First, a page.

The opening portion 13 is punched to exhibit the circumferentially extending contour as shown in FIG. 1. However, the contour of the opening portion 13 should not be limited to the shape as shown. Another contour may be employed for the opening portion 13, provided that it is proven that it is practically usable for it without any particular problem.

To detect the present brightness of the surrounding environment through which a vehicle is running, a photosensor 4 is disposed at the center of the wheel cap 1 on the front side of the same.

An inverter 7 having a brightness output processing circuit and a light generating element activating circuit incorporated therein as well as a battery 6 chargeable with electricity generated by the solar cell 5 are immovably held on the rear side of the wheel cap 1 with the aid of screws (not shown).

The inverter 7 is electrically connected to the light emitting element 3 via a lead wire a1, while the inverter 7 is electrically connected to the photosensor 4 via a lead wire a2. In addition, the battery 6 is electrically connected to the solar cell 5 via a lead wire a3, while the battery 6 is electrically connected to the inverter 7 via a lead wire a5 so as to allow it to be charged with the electricity generated by the solar cell 5 in the daytime.

A power switch 8 is disposed in position on the outer surface of the wheel cap 1 in order to turn off a power supply system for the wheel marker when there is no need of activating the light emitting section A, e.g., in the daytime. The power switch 8 is electrically connected to the inverter 7 via a lead wire a4.

As described above, since the wheel marker is constructed in the above-described manner, the wheel can visually be recognized as if it is substantially wholly illuminated by the light emitting section disposed on the wheel cap during rotation of tires (wheels) at a high speed. On the contrary, when the tires (wheels) rotate at a low speed, the light emitting section is visually recognized as if a band-shaped illuminated pattern rotates around the tire on which the wheel marker is disposed. In other words, the wheel marker creates an illuminating state corresponding to the rotating state of the tires (wheels).

Since the inverter and the battery are arranged on the rear side of the wheel cap and they are previously electrically connected to each other via lead wires, a user is not required to perform any special wiring operation when a wheel cap is mounted on a wheel. Thus, the wheel marker can be mounted merely by mounting the wheel cap on the tire. When it is required that the wheel marker is repaired, it can easily be disconnected from the tire.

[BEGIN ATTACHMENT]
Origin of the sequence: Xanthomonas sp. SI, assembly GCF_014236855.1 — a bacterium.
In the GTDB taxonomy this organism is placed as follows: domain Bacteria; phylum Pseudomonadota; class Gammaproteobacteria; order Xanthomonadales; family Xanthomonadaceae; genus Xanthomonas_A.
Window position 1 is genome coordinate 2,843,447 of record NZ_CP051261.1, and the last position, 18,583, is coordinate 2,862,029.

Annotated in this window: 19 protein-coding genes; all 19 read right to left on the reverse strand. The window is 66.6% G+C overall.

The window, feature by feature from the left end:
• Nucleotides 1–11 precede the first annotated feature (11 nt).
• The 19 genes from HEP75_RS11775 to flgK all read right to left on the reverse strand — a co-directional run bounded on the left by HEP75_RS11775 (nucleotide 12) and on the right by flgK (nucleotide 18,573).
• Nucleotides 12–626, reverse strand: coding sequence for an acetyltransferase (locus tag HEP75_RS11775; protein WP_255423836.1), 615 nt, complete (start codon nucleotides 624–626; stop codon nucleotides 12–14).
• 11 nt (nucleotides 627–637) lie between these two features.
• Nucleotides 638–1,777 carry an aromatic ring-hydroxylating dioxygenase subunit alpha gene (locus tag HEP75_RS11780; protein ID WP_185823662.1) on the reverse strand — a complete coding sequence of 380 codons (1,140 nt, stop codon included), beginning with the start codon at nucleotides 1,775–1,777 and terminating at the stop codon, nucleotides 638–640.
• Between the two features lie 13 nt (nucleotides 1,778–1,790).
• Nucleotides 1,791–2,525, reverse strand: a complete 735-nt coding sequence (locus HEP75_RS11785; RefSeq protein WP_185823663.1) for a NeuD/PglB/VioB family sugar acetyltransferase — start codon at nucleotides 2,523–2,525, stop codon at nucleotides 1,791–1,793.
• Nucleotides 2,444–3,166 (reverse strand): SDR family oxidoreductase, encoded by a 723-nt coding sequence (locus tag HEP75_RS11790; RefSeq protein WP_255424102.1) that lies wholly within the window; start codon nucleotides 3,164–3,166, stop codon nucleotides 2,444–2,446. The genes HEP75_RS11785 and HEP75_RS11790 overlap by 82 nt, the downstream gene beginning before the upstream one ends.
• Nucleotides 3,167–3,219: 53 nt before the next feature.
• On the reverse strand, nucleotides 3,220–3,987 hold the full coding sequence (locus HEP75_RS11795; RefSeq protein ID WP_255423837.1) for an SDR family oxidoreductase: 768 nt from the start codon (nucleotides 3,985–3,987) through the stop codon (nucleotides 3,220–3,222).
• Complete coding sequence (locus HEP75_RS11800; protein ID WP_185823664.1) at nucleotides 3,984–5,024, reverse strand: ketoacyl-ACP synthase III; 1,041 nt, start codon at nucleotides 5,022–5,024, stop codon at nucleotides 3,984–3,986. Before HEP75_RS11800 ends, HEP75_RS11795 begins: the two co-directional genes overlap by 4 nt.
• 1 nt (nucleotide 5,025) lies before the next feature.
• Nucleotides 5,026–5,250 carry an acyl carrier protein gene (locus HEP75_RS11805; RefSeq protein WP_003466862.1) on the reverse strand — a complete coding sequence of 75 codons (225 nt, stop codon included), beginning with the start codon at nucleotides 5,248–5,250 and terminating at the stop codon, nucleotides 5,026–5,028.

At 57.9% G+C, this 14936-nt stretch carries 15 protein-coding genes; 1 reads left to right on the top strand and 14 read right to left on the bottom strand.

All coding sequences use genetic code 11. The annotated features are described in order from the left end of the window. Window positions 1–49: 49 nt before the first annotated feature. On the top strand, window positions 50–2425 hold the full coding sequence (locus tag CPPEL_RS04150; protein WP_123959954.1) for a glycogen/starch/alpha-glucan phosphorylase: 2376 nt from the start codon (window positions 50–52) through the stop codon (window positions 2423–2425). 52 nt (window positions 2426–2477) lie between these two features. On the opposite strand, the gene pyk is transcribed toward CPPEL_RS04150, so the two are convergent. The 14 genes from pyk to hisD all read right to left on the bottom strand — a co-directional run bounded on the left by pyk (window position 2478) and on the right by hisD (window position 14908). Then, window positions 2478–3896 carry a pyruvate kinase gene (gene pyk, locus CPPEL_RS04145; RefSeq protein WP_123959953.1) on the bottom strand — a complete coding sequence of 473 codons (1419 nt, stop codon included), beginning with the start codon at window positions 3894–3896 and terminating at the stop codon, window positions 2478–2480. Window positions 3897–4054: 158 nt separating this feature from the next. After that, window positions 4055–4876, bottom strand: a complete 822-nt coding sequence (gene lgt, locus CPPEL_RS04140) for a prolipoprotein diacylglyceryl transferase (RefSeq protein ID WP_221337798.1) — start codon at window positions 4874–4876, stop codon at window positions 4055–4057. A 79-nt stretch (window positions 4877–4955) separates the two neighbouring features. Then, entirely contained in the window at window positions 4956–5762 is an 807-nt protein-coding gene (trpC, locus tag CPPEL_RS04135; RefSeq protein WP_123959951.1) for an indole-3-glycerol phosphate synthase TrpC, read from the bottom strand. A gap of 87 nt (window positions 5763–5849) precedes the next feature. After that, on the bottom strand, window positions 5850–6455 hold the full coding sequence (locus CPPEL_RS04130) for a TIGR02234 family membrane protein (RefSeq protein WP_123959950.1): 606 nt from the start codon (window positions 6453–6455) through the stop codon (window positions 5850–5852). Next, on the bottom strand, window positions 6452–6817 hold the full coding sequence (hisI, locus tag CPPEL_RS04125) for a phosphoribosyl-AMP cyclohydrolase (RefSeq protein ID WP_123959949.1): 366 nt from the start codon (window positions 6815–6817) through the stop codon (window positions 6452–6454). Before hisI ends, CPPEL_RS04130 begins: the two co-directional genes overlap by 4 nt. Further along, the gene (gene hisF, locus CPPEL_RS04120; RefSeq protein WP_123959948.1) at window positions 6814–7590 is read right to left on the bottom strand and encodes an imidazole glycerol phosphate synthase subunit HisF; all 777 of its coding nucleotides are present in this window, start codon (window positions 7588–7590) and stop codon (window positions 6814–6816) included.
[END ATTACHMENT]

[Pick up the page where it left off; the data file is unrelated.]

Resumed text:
In addition, since the battery is normally charged with the electricity generated by the solar cell in the daytime, there is no need of exchanging the battery with another one. Consequently, the wheel marker can practically be used for a long time.

While the present invention has been described above with respect to a single preferred embodiment thereof, it should of course be understood that the present invention should not be limited only to this embodiment but various changes or modifications may be made without departure from the scope of the present invention as defined by the appended claims.

Patent Citations
Cited PatentFiling datePublication dateApplicantTitle
US3675199 *Jun 15, 1970Jul 4, 1972Union Oil CoVehicle position marking device
US4430692 *Jul 27, 1981Feb 7, 1984Papadakis Alexandros MAutomotive vehicle wheel illumination and light reflective system
US4562516 *Jan 28, 1985Dec 31, 1985Chastain Edward HIlluminating spinner
US4775919 *Feb 9, 1987Oct 4, 1988Syncro CorporationLighted wheel cover with a self-contained inertia-operated generator
US4800469 *Nov 23, 1987Jan 24, 1989Leon Thomas BWheel mounted safety light
US4881153 *Jan 17, 1989Nov 14, 1989David Duane ScottVehicle wheel lighting system
US5074706 *Sep 7, 1990Dec 24, 1991Olympic Machines, Inc.Self-illuminating retractable
Referenced by
Citing PatentFiling datePublication dateApplicantTitle
US5548274 *Jul 20, 1995Aug 20, 1996Anderson; Kent G.Strobe light for a vehicle tire and wheel
US6059431 *Dec 15, 1998May 9, 2000Ellis, Jr.; JesseWheel mounted safety light
US6467939Jan 9, 2001Oct 22, 2002Theory 3, Inc.Light for vehicle wheels
US6612726 *Feb 8, 2002Sep 2, 2003Cary GloodtIlluminated automobile wheels
US6962427Aug 29, 2003Nov 8, 2005Gloodt Cary EAutomobile wheel lighting system
US7101066Oct 26, 2004Sep 5, 2006Michael N. BondAutomatic on, off, and recharging vehicle wheel lighting device
US8674571 *May 28, 2012Mar 18, 2014William Edward LeeSolar powered wheel apparatus
US20110174554 *Jan 17, 2011Jul 21, 2011William Edward LeeSolar Powered Wheel Apparatus
US20120293050 *May 28, 2012Nov 22, 2012William Edward LeeSolar Powered Wheel Apparatus
Classifications
U.S. Classification340/425.5, 362/191, 362/800, 362/500, 362/249.14
International ClassificationB60B7/00, B60B7/04, B60Q1/00
Cooperative ClassificationY10S362/80, B60Q1/326
European ClassificationB60Q1/32W
Legal Events
DateCodeEventDescription
Dec 17, 2002FPExpired due to failure to pay maintenance fee
Effective date: 20021018
Oct 18, 2002LAPSLapse for failure to pay maintenance fees
May 7, 2002REMIMaintenance fee reminder mailed
Apr 17, 1998FPAYFee payment
Year of fee payment: 4
Aug 11, 1992ASAssignment
Owner name: STANLEY ELECTRIC CO., LTD. A CORP. OF JAPAN, JA
Free format text: ASSIGNMENT OF ASSIGNORS INTEREST.;ASSIGNOR:TERADA, TOSHIYUKI;REEL/FRAME:006176/0484
Effective date: 19920720